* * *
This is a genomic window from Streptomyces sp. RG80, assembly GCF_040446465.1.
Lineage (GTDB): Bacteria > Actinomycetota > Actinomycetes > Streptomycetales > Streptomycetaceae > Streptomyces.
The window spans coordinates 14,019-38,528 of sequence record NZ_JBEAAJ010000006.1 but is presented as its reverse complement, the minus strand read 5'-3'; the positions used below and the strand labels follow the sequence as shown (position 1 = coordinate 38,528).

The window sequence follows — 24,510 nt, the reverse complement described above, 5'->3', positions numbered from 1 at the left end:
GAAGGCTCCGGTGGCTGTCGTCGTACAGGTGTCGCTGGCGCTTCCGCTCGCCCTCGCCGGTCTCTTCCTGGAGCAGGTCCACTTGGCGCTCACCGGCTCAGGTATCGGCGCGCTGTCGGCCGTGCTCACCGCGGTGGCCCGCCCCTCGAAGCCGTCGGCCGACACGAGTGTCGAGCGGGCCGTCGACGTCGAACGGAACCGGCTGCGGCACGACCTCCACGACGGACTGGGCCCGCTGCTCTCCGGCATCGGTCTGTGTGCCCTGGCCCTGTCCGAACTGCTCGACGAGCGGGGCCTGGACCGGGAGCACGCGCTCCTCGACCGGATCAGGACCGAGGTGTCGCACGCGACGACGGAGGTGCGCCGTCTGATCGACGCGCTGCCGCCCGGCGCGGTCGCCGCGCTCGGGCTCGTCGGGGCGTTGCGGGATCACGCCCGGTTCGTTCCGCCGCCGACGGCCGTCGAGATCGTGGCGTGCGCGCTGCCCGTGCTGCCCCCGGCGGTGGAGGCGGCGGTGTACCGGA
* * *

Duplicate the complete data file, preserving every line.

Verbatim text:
This is a genomic window from Streptomyces sp. RG80, assembly GCF_040446465.1.
Lineage (GTDB): Bacteria > Actinomycetota > Actinomycetes > Streptomycetales > Streptomycetaceae > Streptomyces.
The window spans coordinates 14,019-38,528 of sequence record NZ_JBEAAJ010000006.1 but is presented as its reverse complement, the minus strand read 5'-3'; the positions used below and the strand labels follow the sequence as shown (position 1 = coordinate 38,528).

The window sequence follows — 24,510 nt, the reverse complement described above, 5'->3', positions numbered from 1 at the left end:
GAAGGCTCCGGTGGCTGTCGTCGTACAGGTGTCGCTGGCGCTTCCGCTCGCCCTCGCCGGTCTCTTCCTGGAGCAGGTCCACTTGGCGCTCACCGGCTCAGGTATCGGCGCGCTGTCGGCCGTGCTCACCGCGGTGGCCCGCCCCTCGAAGCCGTCGGCCGACACGAGTGTCGAGCGGGCCGTCGACGTCGAACGGAACCGGCTGCGGCACGACCTCCACGACGGACTGGGCCCGCTGCTCTCCGGCATCGGTCTGTGTGCCCTGGCCCTGTCCGAACTGCTCGACGAGCGGGGCCTGGACCGGGAGCACGCGCTCCTCGACCGGATCAGGACCGAGGTGTCGCACGCGACGACGGAGGTGCGCCGTCTGATCGACGCGCTGCCGCCCGGCGCGGTCGCCGCGCTCGGGCTCGTCGGGGCGTTGCGGGATCACGCCCGGTTCGTTCCGCCGCCGACGGCCGTCGAGATCGTGGCGTGCGCGCTGCCCGTGCTGCCCCCGGCGGTGGAGGCGGCGGTGTACCGGA